August 3, 2016

LGBTQ Poets Respond to the Pulse Nightclub Shooting

Mariama J. Lockington

June 12, 2016

— for V, my home base we will not die today, no, we will wake up in Michigan, eat biscuits with eggs while our barefeet kiss under the table we will clink our glasses filled with OJ & iron supplements, toast to one year we will not put on pants or bras, we will pile onto the couch to watch the news heat up the hot water bottle & alternate placing it over our uteri because it is shark week & our cycles don't give a fuck about wedding anniversaries or sunday morning massacres you know what would suck right now? you say to me & without skipping a beat i say: if we were both pregnant & we laugh & rub our dog's belly until he growls with pleasure & bites our hands softly because this is what packs do care for each other even when the bleeding will not stop when it aches to be alive & queer & brown we will not die today we will make it off the couch & out to the river trail where we will walk until our faces drip with moisture & pausing under a tree i will say: i'm so sad in my bones so you grab my hand & say: let's see how far we can go & our feet take us all the way to the zoo where we squat to rest, to drink water & listen to our remarkable breaths we will not die today we will make it home, take cold showers lie under the ceiling fan until we fall asleep our bodies side-by-side on the bed two browning avocado halves in the afternoon light you're the only person i want to be here with both of us will speak out of our heavy dreams & we will wake up, again, put on nice clothes drive across town to eat mussels drenched in butter we will not die today, no we will tear into our steaks & with each bite we will remember all of the light we've lost we will drink our whiskey & promise to stay woke, to hurt ourselves less the night will open her fist full of stars to us as if to say: here, take what you need & hold it & the car ride home will be full with stillness save our thundering, electric hearts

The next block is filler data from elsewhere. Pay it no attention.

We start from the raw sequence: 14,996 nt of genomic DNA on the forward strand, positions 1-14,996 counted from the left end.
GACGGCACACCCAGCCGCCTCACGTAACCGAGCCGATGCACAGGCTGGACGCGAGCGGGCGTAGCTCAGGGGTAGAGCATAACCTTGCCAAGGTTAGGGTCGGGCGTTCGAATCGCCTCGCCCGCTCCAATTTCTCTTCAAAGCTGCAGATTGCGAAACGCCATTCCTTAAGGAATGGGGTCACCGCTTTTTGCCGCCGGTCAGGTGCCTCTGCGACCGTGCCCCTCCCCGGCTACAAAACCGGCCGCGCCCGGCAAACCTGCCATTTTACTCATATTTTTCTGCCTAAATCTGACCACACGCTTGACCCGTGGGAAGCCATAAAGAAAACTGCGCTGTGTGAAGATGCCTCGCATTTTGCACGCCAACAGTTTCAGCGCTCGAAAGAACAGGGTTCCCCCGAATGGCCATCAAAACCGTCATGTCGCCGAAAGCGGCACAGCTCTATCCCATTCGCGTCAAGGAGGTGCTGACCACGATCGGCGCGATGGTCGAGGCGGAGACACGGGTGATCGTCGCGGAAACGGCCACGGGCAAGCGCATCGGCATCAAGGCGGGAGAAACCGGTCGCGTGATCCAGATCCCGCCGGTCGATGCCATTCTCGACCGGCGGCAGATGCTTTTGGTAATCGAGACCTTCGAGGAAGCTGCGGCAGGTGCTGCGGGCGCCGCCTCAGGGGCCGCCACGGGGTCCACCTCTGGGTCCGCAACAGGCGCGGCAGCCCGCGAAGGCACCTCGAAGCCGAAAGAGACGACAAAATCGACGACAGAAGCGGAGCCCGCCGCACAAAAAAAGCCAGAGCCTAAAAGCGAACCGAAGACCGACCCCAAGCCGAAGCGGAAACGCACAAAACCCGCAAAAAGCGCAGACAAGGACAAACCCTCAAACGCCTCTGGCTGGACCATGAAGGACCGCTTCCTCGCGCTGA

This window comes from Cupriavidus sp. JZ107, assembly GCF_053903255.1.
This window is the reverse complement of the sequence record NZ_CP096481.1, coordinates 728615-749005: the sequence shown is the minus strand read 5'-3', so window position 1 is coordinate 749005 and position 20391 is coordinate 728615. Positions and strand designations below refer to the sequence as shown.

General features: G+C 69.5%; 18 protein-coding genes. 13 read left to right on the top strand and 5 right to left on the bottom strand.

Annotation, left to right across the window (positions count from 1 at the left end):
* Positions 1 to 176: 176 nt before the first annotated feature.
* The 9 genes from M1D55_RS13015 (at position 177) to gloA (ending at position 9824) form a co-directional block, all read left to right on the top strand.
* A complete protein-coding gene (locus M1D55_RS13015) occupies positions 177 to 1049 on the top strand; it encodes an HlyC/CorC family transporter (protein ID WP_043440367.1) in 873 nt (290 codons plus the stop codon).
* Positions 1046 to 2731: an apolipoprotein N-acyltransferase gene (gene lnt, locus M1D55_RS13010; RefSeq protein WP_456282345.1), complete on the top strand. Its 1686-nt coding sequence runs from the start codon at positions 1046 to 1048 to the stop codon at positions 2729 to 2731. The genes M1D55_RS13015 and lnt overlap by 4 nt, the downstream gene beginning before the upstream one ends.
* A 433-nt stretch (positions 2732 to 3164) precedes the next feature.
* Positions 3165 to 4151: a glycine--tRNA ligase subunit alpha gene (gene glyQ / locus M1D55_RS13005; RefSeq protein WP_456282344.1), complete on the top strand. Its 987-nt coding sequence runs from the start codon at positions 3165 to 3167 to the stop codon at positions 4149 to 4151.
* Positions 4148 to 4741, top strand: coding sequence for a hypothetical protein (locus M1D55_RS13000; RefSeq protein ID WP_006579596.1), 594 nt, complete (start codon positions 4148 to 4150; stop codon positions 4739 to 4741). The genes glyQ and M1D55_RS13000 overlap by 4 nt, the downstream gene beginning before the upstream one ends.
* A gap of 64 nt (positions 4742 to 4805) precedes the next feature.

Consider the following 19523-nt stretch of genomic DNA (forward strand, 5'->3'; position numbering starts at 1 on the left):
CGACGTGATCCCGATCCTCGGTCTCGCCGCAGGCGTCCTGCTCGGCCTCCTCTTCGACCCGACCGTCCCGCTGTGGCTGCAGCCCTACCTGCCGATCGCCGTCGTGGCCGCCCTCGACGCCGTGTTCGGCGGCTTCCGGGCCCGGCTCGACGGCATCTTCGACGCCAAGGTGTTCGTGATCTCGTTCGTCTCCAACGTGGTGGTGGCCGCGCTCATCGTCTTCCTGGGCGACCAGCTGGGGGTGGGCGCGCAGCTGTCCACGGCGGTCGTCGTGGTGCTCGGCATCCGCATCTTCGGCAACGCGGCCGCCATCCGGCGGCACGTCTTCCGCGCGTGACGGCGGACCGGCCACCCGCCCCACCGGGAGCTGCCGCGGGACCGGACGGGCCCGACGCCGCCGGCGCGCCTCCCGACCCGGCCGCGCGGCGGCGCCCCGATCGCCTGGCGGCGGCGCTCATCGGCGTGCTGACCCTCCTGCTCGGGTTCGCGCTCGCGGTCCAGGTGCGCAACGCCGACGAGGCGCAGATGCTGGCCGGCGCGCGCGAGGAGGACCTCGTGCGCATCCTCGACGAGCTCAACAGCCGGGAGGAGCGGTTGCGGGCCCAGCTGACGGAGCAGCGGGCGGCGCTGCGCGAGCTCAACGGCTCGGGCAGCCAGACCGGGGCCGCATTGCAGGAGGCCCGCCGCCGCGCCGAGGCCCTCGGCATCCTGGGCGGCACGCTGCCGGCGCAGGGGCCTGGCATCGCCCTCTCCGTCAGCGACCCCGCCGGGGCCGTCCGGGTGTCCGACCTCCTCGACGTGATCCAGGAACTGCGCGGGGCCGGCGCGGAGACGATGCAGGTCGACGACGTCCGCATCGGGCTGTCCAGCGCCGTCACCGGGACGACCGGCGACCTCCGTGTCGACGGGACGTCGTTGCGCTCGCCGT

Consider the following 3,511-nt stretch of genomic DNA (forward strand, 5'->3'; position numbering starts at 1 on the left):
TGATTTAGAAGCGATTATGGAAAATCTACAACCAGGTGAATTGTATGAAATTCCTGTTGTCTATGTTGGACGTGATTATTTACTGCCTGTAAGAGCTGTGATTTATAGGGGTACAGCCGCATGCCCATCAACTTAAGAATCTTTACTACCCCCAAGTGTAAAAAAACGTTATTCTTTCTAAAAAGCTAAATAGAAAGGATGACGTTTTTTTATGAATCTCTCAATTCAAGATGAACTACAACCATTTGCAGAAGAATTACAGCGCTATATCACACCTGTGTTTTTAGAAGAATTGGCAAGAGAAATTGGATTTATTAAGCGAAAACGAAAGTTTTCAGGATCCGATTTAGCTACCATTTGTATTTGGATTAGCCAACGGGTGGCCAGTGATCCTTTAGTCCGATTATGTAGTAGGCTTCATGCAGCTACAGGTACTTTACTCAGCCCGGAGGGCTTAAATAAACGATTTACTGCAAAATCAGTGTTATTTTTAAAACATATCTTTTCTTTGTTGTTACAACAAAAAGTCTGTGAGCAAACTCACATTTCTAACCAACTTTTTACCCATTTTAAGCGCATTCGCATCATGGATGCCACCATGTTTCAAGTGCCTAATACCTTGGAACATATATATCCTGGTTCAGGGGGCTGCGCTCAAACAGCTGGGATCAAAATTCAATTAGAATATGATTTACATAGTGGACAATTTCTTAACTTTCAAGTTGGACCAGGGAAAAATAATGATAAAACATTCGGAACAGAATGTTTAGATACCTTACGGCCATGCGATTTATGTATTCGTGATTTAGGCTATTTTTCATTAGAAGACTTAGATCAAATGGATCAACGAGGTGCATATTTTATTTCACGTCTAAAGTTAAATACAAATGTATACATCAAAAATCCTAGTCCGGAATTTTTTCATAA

Mariama J. Lockington is a writer, educator, and transracial adoptee who calls many places home. She currently works as a grants coordinator and lives in Lansing, Michigan with her wife and their dapple-haired dachshund, Henry. She is the founder of the womanist project the Black Unicorn Book Club and is published in a number of journals including Prelude Magazine, Washington Square Review: Issue 36, Read America (s) Anthology, and Bozalta Journal. You can find more of her work here.

Glass: A Journal of Poetry is published weekly by Glass Poetry Press. All contents © the author.